Swords are cool, but they aren’t invincible. Carbon steel blades are prone to oxidization and rust. If you don’t take care of your arms their condition will deteriorate and become unusable. Some people don’t like cleaning things, but arms maintenance is a necessary part of being a warrior.
In this post we’ll talk about how to take care of your Historical European martial arts weapons.
Important Note: None of this advice is for cleaning antique weapons! Seek a specialist in antiquities restoration if you have an antique sword. Using these methods on an antique sword will result in a major loss of value.
How to Clean a Sword or Feder Blade
As a safety precaution you might consider purchasing and wearing cut resistant gloves when handling a sharp sword. The last thing you want to do while cleaning your sword is get blood all over it!
First thing you’ll want to do is use a soft lint-free paper towel or a coffee filter to remove any dust and oil. Blades typically collect oil from your fingers and hands, and if left on the blade will cause oxidization, and eventually rust. A rusty blade will not only be more prone to breaking but can infect people if it cuts them. One of the most unsafe things in HEMA is a rusty, bur covered feder blade. If someone gets injured with one they’ll need to get a tetanus booster shot and be mad at you. So as we want to be as safe of training partners as is possible with sword fighting, let’s go into the process of repairing and cleaning your blades.
If you’re cleaning a feder, often while practicing drills and free play you will cause nicks and burs to form in the steel. These are sharp and can seriously injure your opponent if left unchecked. In the process of using a paper towel to wipe down your feder blade you’ll discover any burrs or nicks that have appeared on the blade. Take note of them.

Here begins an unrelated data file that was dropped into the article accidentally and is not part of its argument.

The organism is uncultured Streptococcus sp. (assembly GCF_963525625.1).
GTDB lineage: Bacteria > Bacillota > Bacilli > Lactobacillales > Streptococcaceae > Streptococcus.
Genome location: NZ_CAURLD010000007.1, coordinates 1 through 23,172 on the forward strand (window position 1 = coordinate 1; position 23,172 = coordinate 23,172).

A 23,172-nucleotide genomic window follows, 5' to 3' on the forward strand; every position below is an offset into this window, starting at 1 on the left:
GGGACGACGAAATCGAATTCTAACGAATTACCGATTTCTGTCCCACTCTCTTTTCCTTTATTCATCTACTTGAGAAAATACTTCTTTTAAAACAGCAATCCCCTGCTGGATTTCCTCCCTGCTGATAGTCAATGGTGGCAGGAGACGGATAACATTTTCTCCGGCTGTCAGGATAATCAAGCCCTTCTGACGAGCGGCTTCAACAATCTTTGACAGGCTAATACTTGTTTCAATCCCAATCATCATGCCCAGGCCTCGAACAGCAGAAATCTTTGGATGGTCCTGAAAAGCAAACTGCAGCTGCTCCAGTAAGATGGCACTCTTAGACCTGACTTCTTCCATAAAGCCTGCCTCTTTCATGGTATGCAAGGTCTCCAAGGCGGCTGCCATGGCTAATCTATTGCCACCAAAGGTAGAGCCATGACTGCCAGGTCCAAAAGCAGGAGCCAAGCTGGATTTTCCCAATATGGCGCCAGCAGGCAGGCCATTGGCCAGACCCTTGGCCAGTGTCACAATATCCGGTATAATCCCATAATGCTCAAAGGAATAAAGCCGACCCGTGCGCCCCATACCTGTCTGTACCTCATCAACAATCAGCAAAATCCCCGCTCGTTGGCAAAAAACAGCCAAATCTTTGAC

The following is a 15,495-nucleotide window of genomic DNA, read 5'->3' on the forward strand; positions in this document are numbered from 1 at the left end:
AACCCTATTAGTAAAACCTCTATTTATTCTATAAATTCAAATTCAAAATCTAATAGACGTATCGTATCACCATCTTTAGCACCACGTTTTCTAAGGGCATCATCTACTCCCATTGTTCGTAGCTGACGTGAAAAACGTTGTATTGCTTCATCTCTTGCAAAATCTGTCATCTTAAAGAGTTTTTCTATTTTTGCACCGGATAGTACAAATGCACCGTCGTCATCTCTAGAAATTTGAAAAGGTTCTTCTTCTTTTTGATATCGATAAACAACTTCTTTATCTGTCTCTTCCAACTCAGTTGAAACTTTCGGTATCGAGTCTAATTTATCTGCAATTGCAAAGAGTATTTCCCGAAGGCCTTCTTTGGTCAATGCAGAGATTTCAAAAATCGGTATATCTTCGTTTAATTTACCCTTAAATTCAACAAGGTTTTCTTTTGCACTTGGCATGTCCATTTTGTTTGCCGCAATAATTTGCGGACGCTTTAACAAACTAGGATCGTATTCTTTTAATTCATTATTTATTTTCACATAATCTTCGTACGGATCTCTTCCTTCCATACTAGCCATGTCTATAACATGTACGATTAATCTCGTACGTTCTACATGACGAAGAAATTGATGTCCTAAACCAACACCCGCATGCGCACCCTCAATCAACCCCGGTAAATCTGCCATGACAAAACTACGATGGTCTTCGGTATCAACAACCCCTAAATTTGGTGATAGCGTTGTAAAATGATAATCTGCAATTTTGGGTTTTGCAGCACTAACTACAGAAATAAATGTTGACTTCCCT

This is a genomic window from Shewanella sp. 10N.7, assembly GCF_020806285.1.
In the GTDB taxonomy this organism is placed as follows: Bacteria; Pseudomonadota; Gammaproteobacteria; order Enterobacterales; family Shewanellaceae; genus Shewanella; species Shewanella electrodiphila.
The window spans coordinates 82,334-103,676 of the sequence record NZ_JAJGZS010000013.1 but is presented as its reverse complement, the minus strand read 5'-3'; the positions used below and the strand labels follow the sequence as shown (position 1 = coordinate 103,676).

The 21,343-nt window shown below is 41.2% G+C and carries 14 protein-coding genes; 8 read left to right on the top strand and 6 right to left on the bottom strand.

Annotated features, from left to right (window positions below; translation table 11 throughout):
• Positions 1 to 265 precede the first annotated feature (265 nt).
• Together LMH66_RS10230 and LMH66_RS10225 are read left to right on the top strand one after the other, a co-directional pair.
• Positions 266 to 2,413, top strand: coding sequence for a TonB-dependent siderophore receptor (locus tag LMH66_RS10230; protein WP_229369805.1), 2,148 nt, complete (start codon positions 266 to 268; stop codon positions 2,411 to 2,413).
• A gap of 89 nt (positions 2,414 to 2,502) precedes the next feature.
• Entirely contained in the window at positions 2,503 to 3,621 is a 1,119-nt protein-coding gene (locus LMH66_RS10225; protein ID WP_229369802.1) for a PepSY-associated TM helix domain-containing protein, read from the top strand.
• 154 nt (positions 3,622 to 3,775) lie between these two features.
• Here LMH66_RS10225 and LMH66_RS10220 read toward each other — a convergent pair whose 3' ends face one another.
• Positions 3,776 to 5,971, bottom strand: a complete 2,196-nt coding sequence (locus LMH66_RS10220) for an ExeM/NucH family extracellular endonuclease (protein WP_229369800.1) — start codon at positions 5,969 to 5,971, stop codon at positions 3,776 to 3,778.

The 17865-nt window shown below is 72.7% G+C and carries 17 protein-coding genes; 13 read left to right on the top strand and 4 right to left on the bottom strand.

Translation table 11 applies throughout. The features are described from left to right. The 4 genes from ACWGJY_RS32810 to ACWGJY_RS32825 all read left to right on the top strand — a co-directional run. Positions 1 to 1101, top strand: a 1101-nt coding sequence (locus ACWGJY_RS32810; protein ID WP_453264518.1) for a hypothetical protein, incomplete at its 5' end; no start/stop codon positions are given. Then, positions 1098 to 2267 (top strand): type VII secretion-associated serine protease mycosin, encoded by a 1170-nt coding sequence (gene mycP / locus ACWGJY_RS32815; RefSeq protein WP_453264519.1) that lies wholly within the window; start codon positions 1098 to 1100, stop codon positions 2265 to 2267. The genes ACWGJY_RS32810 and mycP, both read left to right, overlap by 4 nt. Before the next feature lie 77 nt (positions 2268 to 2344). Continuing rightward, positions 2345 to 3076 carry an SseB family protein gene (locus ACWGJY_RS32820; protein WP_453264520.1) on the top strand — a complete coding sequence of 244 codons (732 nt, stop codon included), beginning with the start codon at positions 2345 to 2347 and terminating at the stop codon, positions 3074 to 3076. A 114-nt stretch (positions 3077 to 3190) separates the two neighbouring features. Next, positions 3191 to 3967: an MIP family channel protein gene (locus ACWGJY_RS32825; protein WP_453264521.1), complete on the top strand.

One of the key items needed to clean and protect a sword blade is oil. Almost everyone uses a light machine oil to clean blades but you can also use oils meant for gun cleaning, too. The oil provides a protective coating to form a barrier that prevents tarnishing and rust for at least a month. Here is a sample of some excellent choices. It should be applied using a cloth rag.
With oil you don’t need to apply a lot to the part of the blade you are working on. You only need to add enough to give a slight gleam to it. A light coating is sufficient. If you add too much you can soak it up with some flour
To remove rust and/or file down burrs in a feder blade you will need more than just a cloth rag. While many people use sand paper or steel wool to clean their blades and file down burs these surfaces can often damage your blade and make it look ugly. The best kind of pad to use is actually 3M Scotch-Brite Ulta Fine Hands Pads in light grey. This pad will actually remove light scratches, which is very useful for cleaning sword blades you use for test cutting practice. As these usually are not stocked at Home Depot (at least the ones we have been to) you can order them easily here.